Sustainability and Equine Enterprises
For many of us, horses make us feel there are good reasons to get up and out in the morning. We have chosen a way of life that sustains and nourishes us. We increasingly need to look at ways our equine-centred lifestyles can help to protect and regenerate our environment.
Adapted from an article first published in The Irish Field, by Joe Collins MVB PhD FRSB CSci CBiol MRCVS CertEP CertVR
Many have used the concept ‘enough, for all, forever’ based on the words of an African elder to succinctly define sustainability. Charles Hopkins used the phrase in 2009 to title an article about ‘The quest for a more sustainable future’, in which he hoped that this concept would help frame the global search for solutions to the social, economic and environmental issues that threaten the planet.
I can’t put it any better (only longer!), except to say that sustainability is about meeting the needs of the present in such a way as not to compromise the ability of future generations to meet their needs. Increasingly, even, we understand that it will not be enough ‘to just do enough’ to remain as we are now – we will have to build back better, regenerating the biosphere and ecosystems around us. Anyone running a family business planning to leave something worthwhile to their children and their children in turn, instinctively understands what it takes. Like a stud farm where you invest time, energy and money over many years building a herd with stronger pedigrees, raised on land continually nurtured to give foals the best possible chance of developing into sound horses.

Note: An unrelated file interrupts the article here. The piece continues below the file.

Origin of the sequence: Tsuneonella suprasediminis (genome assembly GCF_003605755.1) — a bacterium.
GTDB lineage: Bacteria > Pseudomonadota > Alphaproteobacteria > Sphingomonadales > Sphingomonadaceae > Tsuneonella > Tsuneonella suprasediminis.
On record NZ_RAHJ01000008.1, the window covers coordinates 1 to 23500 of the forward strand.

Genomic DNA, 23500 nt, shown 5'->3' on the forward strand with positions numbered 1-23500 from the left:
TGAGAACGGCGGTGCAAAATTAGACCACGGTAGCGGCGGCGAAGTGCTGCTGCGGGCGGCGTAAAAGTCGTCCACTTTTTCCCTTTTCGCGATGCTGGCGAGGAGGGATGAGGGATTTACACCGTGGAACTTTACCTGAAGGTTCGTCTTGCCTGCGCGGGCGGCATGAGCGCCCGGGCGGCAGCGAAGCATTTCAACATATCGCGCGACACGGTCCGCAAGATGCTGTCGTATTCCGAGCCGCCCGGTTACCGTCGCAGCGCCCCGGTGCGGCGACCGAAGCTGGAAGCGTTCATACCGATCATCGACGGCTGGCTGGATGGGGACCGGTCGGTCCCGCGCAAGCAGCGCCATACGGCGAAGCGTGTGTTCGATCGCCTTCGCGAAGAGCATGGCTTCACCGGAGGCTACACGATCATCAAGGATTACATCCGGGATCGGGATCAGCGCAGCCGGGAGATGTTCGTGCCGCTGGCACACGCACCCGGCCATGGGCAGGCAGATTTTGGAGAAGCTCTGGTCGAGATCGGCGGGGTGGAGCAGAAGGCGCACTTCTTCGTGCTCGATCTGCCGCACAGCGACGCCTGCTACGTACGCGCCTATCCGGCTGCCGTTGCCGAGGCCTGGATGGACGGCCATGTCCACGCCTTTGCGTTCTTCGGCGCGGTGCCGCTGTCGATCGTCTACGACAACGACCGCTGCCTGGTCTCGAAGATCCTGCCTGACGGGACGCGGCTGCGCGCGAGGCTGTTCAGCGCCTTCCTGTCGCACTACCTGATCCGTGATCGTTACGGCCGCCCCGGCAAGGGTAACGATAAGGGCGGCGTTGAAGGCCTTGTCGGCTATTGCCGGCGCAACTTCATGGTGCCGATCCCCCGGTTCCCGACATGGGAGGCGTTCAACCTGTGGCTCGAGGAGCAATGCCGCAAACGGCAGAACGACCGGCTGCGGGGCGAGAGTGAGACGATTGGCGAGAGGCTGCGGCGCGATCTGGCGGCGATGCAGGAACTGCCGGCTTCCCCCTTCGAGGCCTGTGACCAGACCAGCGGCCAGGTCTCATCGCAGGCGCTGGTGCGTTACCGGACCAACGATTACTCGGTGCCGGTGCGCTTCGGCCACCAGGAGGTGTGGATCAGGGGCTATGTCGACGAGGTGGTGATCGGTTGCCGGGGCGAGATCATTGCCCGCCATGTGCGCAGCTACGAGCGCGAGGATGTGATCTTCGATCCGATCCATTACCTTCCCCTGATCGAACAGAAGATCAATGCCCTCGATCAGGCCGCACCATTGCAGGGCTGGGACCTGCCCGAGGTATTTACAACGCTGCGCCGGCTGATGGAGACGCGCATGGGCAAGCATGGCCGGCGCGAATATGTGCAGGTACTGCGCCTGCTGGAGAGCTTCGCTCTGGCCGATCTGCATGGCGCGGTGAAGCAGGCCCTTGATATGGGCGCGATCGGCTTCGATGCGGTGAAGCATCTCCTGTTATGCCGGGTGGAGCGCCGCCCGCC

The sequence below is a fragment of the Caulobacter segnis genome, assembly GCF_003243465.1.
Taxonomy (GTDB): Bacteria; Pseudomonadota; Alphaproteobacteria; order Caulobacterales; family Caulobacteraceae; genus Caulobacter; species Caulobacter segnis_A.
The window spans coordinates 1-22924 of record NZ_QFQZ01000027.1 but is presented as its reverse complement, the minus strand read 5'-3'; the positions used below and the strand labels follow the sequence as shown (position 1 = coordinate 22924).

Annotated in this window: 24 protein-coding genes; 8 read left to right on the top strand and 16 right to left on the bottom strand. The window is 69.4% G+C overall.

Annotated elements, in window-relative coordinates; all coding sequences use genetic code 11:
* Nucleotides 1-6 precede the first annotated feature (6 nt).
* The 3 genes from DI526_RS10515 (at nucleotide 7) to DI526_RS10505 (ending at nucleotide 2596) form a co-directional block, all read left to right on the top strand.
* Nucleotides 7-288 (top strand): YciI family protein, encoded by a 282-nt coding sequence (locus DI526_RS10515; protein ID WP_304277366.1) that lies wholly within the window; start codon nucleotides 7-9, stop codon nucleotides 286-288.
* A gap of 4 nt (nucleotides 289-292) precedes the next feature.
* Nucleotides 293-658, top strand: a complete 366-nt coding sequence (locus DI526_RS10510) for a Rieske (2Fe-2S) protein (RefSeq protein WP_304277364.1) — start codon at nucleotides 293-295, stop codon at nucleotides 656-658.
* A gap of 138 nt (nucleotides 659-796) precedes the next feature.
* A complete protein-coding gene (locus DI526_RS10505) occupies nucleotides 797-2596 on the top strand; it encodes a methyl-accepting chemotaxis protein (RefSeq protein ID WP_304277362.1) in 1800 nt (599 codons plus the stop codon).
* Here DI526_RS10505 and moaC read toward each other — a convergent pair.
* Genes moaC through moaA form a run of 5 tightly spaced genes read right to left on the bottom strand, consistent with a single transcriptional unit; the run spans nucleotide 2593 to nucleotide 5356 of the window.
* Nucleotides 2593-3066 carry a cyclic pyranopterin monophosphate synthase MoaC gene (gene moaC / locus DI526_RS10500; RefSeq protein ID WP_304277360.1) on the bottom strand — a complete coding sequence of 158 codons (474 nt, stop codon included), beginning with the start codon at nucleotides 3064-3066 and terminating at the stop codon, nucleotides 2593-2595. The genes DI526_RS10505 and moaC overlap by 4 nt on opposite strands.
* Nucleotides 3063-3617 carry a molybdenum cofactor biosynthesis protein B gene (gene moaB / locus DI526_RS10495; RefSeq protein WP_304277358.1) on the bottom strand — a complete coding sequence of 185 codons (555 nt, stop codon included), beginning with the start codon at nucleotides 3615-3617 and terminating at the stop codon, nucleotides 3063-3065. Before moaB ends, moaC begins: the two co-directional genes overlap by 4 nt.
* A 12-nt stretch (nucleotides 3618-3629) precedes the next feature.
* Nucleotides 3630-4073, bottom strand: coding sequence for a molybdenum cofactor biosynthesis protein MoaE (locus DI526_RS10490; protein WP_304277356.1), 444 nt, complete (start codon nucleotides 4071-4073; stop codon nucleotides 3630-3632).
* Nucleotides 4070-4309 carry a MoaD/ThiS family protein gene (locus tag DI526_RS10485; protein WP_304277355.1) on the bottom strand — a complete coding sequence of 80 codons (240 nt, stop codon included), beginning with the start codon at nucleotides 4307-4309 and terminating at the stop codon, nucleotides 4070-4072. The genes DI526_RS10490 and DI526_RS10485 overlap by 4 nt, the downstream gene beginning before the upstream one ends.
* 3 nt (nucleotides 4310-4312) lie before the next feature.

"We want those who come next to be happy, inheriting a healthy environment; sharing it with others, both human and animal. We want them to be part of thriving enterprises that produce products that consumers both want and need."
A basic principle of economics has it that consumers exert pressure along the value chain by expressing preferences. Consumers make choices; and sustainability increasingly features among the issues that drive their choice. Almost all the world’s resources are limited, with regional and seasonal differences – in water, sunlight, soil nutrients, etc. The sustainability of keeping grazing animals is under scrutiny with agricultural practices being examined for the contribution they make to climate change. These range from methane production (ruminants versus horses?); to fertiliser usage (derived from petro-chemicals?); to biodiversity (rooting out hedgerows?) and habitat loss (imported soya linked to rain-forest destruction?); to concerns for animal welfare.